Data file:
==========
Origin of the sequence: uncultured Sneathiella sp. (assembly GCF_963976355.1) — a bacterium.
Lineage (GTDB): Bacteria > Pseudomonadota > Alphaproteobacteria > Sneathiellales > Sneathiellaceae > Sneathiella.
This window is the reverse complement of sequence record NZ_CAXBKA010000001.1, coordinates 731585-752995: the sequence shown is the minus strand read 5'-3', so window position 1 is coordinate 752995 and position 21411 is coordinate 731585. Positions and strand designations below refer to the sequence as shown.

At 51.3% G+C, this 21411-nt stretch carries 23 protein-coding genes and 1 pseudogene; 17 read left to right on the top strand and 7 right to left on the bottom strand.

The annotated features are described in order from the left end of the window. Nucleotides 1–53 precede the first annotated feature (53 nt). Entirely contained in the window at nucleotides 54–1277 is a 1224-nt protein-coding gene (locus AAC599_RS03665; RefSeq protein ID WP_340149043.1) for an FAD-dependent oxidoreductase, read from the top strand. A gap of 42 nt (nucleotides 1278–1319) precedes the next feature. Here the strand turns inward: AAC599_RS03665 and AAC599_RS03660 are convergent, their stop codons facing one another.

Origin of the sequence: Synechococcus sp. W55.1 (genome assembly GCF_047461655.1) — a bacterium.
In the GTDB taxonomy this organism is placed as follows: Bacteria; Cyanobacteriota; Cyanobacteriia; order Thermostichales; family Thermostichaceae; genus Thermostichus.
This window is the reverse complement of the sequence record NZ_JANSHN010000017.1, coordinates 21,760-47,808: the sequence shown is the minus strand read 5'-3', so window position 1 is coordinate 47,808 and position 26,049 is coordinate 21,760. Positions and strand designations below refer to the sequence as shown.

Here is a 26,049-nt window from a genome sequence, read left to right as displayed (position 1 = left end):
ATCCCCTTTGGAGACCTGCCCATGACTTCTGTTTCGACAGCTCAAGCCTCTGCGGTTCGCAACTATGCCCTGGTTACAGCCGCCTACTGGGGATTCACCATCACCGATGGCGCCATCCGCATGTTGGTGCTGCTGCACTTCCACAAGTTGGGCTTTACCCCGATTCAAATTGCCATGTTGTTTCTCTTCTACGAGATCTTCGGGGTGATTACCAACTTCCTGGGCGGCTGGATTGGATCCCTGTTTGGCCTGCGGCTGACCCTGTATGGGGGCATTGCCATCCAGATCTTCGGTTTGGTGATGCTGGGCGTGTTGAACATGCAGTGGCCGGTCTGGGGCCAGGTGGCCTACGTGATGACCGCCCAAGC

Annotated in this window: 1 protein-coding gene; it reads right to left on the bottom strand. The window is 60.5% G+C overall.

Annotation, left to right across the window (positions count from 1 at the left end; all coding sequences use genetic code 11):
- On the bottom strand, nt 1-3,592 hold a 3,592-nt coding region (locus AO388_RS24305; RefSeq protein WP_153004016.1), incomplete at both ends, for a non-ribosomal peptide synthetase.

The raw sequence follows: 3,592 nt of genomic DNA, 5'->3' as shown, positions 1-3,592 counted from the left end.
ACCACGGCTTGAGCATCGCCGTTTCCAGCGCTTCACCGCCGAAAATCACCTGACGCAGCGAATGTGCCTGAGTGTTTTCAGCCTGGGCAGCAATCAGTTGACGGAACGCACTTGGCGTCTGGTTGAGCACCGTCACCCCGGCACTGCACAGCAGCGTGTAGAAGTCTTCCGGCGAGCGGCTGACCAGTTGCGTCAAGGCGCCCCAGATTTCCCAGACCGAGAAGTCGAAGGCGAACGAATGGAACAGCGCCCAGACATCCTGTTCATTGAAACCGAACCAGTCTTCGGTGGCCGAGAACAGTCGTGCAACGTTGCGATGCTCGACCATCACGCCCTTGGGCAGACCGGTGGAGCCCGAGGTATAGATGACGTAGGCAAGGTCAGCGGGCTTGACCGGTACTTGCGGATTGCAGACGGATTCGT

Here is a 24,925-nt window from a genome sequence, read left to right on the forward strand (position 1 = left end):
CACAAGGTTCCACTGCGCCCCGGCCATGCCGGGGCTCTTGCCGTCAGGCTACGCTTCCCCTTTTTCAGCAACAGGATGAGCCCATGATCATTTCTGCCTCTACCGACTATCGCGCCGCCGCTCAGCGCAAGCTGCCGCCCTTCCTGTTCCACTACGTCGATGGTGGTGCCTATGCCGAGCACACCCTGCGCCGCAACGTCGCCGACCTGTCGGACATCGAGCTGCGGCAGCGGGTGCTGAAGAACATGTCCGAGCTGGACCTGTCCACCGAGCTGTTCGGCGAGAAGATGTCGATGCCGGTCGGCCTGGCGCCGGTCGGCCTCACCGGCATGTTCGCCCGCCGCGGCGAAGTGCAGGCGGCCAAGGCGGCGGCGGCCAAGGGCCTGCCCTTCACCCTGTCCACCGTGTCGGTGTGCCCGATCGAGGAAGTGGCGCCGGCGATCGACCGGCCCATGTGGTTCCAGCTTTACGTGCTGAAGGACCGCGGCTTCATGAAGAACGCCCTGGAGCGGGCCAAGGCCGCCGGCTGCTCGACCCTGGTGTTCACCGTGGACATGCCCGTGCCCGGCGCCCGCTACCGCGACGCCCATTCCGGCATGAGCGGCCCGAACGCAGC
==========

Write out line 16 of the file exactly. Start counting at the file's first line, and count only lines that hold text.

Here is a 24,925-nt window from a genome sequence, read left to right on the forward strand (position 1 = left end):